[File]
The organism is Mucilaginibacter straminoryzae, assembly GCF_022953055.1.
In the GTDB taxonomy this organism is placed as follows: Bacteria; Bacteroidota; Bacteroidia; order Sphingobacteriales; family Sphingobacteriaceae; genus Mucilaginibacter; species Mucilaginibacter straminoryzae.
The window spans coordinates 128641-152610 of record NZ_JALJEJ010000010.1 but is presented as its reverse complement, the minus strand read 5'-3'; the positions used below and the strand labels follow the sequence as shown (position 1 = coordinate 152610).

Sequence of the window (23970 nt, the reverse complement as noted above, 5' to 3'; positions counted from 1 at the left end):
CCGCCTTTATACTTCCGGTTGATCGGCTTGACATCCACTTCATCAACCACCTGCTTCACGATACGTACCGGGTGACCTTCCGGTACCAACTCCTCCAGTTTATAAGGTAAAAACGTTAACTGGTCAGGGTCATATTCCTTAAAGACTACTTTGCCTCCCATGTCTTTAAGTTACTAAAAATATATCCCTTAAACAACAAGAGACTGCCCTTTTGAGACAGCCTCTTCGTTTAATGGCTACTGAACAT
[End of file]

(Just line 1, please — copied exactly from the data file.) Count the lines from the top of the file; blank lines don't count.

The organism is Mucilaginibacter straminoryzae, assembly GCF_022953055.1.